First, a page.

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# Abundant number

Demonstration, with Cuisenaire rods, of the abundance of the number 12

In number theory, an abundant number or excessive number is a number for which the sum of its proper divisors is greater than the number itself. The integer 12 is the first abundant number. Its proper divisors are 1, 2, 3, 4 and 6 for a total of 16. The amount by which the sum exceeds the number is the abundance. The number 12 has an abundance of 4, for example.

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• ✪ Deficient, Abundant and Perfect Numbers
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• ✪ Number Names: Abundant, Deficient, Perfect!
• ✪ Abundant

## Definition

A number n for which the sum of divisors σ(n) > 2n, or, equivalently, the sum of proper divisors (or aliquot sum) s(n) > n.

Abundance is the value σ(n) − 2n (or s(n) − n).

## Examples

The first 28 abundant numbers are:

12, 18, 20, 24, 30, 36, 40, 42, 48, 54, 56, 60, 66, 70, 72, 78, 80, 84, 88, 90, 96, 100, 102, 104, 108, 112, 114, 120, ... (sequence A005101 in the OEIS).

For example, the proper divisors of 24 are 1, 2, 3, 4, 6, 8, and 12, whose sum is 36. Because 36 is more than 24, the number 24 is abundant. Its abundance is 36 − 24 = 12.

## Properties

• The smallest odd abundant number is 945.
• The smallest abundant number not divisible by 2 or by 3 is 5391411025 whose distinct prime factors are 5, 7, 11, 13, 17, 19, 23, and 29 (sequence A047802 in the OEIS). An algorithm given by Iannucci in 2005 shows how to find the smallest abundant number not divisible by the first k primes.[1] If ${\displaystyle A(k)}$ represents the smallest abundant number not divisible by the first k primes then for all ${\displaystyle \epsilon >0}$ we have
${\displaystyle (1-\epsilon )(k\ln k)^{2-\epsilon }<\ln A(k)<(1+\epsilon )(k\ln k)^{2+\epsilon }}$
for sufficiently large k.
• Infinitely many even and odd abundant numbers exist.
• The set of abundant numbers has a non-zero natural density.[2] Marc Deléglise showed in 1998 that the natural density of the set of abundant numbers and perfect numbers is between 0.2474 and 0.2480.[3]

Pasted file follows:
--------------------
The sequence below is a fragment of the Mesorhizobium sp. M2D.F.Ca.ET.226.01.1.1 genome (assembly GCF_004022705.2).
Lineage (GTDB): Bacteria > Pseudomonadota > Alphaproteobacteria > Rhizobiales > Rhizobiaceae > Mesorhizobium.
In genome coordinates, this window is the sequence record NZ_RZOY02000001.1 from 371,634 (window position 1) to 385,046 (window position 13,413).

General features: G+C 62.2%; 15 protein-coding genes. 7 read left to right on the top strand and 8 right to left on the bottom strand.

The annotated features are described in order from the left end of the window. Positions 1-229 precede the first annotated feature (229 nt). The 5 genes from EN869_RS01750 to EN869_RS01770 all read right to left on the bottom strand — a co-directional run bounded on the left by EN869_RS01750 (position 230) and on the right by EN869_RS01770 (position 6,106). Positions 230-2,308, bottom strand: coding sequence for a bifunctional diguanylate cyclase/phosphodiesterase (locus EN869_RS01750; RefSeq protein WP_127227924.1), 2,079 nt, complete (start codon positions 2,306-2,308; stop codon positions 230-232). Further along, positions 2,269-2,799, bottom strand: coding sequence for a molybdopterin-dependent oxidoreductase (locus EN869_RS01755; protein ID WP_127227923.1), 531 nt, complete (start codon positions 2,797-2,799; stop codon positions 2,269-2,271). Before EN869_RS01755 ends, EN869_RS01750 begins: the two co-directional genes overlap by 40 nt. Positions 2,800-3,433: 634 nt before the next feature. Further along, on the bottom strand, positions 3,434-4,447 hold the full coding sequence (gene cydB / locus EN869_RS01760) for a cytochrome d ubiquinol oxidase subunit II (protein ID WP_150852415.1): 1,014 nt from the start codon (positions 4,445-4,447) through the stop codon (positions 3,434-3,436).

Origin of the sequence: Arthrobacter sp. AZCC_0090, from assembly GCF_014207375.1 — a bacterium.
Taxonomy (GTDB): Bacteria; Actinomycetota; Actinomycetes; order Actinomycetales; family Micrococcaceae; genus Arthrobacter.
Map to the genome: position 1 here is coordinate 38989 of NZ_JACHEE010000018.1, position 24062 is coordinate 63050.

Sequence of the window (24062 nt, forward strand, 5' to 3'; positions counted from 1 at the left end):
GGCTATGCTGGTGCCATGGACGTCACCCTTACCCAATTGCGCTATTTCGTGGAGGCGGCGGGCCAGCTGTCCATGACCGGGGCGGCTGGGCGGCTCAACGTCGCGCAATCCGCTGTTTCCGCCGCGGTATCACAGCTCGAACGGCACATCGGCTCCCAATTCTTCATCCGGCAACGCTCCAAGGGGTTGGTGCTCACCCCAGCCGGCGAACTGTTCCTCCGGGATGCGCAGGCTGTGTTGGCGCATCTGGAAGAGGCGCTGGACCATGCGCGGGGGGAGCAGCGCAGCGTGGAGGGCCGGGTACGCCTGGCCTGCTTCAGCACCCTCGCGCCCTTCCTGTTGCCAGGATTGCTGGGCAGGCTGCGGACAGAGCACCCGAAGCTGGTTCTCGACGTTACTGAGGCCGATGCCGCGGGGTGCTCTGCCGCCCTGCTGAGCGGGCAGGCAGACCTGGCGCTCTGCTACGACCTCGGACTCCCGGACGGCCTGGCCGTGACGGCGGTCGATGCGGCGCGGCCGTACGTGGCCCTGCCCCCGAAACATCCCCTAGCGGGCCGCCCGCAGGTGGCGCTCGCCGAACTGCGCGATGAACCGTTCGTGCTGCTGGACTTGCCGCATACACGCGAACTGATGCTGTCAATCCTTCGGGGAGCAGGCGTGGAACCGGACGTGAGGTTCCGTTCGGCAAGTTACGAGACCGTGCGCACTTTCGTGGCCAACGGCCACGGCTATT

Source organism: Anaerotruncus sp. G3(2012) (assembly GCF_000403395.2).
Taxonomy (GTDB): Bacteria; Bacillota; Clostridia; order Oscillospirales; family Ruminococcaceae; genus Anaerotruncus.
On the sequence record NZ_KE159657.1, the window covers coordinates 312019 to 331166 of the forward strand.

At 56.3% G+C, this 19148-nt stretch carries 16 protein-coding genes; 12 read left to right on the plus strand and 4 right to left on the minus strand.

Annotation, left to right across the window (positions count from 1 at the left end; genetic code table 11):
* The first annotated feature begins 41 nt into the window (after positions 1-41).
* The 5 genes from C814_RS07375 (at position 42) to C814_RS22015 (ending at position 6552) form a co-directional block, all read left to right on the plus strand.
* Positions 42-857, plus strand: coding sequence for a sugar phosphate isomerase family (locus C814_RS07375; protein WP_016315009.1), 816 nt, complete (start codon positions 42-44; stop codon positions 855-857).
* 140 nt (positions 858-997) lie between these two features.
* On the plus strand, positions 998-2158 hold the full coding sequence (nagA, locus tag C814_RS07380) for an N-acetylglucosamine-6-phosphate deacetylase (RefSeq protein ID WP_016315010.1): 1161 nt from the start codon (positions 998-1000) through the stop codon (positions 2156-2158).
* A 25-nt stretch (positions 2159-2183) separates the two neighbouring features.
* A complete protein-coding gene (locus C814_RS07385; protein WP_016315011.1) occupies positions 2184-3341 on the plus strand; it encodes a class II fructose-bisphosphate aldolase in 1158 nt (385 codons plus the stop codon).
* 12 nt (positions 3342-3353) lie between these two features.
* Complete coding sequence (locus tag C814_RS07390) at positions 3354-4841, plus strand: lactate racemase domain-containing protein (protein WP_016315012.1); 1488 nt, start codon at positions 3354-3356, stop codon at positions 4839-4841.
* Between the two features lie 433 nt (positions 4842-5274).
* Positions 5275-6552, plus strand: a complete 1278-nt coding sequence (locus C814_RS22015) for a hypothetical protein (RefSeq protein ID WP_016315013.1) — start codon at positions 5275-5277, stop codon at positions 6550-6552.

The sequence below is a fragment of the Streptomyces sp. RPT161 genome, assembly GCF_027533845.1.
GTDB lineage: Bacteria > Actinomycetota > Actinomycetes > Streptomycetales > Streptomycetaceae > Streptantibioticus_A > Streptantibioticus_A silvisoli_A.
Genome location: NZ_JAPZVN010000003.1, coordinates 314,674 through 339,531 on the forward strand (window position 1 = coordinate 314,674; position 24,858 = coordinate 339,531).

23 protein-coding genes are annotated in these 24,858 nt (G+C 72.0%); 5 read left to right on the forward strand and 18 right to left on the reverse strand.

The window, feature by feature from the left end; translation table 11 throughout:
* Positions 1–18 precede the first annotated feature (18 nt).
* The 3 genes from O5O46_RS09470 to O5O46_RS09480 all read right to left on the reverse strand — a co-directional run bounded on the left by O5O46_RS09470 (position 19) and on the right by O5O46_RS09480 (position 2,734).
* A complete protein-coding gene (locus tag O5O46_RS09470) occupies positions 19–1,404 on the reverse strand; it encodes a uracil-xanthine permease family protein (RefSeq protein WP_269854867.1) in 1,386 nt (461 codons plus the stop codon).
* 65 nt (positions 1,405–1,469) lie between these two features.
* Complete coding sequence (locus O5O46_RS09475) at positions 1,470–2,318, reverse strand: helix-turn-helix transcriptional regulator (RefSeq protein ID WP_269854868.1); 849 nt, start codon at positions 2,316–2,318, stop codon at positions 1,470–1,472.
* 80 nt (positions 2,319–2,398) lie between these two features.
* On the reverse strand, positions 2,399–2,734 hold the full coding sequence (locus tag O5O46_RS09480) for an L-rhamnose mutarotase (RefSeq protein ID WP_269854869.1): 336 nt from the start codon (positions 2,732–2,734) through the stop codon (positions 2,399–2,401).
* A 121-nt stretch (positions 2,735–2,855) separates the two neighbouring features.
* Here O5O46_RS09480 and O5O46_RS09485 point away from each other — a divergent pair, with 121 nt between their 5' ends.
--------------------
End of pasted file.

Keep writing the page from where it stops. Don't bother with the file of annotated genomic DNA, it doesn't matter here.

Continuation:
• Every multiple (beyond 1) of a perfect number is abundant.[4] For example, every multiple of 6 is abundant because ${\displaystyle 1+{\tfrac {n}{2}}+{\tfrac {n}{3}}+{\tfrac {n}{6}}=n+1.}$
• Every multiple of an abundant number is abundant.[4] For example, every multiple of 20 (including 20 itself) is abundant because ${\displaystyle {\tfrac {n}{2}}+{\tfrac {n}{4}}+{\tfrac {n}{5}}+{\tfrac {n}{10}}+{\tfrac {n}{20}}=n+{\tfrac {n}{10}}.}$
• Every integer greater than 20161 can be written as the sum of two abundant numbers.[5]
• An abundant number which is not a semiperfect number is called a weird number.[6] An abundant number with abundance 1 is called a quasiperfect number, although none have yet been found.

## Related concepts

Numbers whose sum of proper factors equals the number itself (such as 6 and 28) are called perfect numbers, while numbers whose sum of proper factors is less than the number itself are called deficient numbers. The first known classification of numbers as deficient, perfect or abundant was by Nicomachus in his Introductio Arithmetica (circa 100), which described abundant numbers as like deformed animals with too many limbs.

The abundancy index of n is the ratio σ(n)/n.[7] Distinct numbers n1, n2, ... (whether abundant or not) with the same abundancy index are called friendly numbers.

The sequence (ak) of least numbers n such that σ(n) > kn, in which a2 = 12 corresponds to the first abundant number, grows very quickly (sequence A134716 in the OEIS).

The smallest odd integer with abundancy index exceeding 3 is 1018976683725 = 33 × 52 × 72 × 11 × 13 × 17 × 19 × 23 × 29.[8]

If p = (p1, ..., pn) is a list of primes, then p is termed abundant if some integer composed only of primes in p is abundant. A necessary and sufficient condition for this is that the product of pi/(pi − 1) be at least 2.[9]

## References

1. ^ D. Iannucci (2005), "On the smallest abundant number not divisible by the first k primes", Bulletin of the Belgian Mathematical Society, 12 (1): 39–44
2. ^ Hall, Richard R.; Tenenbaum, Gérald (1988). Divisors. Cambridge Tracts in Mathematics. 90. Cambridge: Cambridge University Press. p. 95. ISBN 978-0-521-34056-4. Zbl 0653.10001.
3. ^ Deléglise, Marc (1998). "Bounds for the density of abundant integers". Experimental Mathematics. 7 (2): 137–143. CiteSeerX 10.1.1.36.8272. doi:10.1080/10586458.1998.10504363. ISSN 1058-6458. MR 1677091. Zbl 0923.11127.
4. ^ a b Tattersall (2005) p.134
5. ^
6. ^ Tatersall (2005) p.144
7. ^ Laatsch, Richard (1986). "Measuring the abundancy of integers". Mathematics Magazine. 59 (2): 84–92. doi:10.2307/2690424. ISSN 0025-570X. JSTOR 2690424. MR 0835144. Zbl 0601.10003.
8. ^ For smallest odd integer k with abundancy index exceeding n, see Sloane, N. J. A. (ed.). "Sequence A119240 (Least odd number k such that sigma(k)/k >= n.)". The On-Line Encyclopedia of Integer Sequences. OEIS Foundation.
9. ^ Friedman, Charles N. (1993). "Sums of divisors and Egyptian fractions". Journal of Number Theory. 44 (3): 328–339. doi:10.1006/jnth.1993.1057. MR 1233293. Zbl 0781.11015. Archived from the original on 2012-02-10. Retrieved 2012-09-29.
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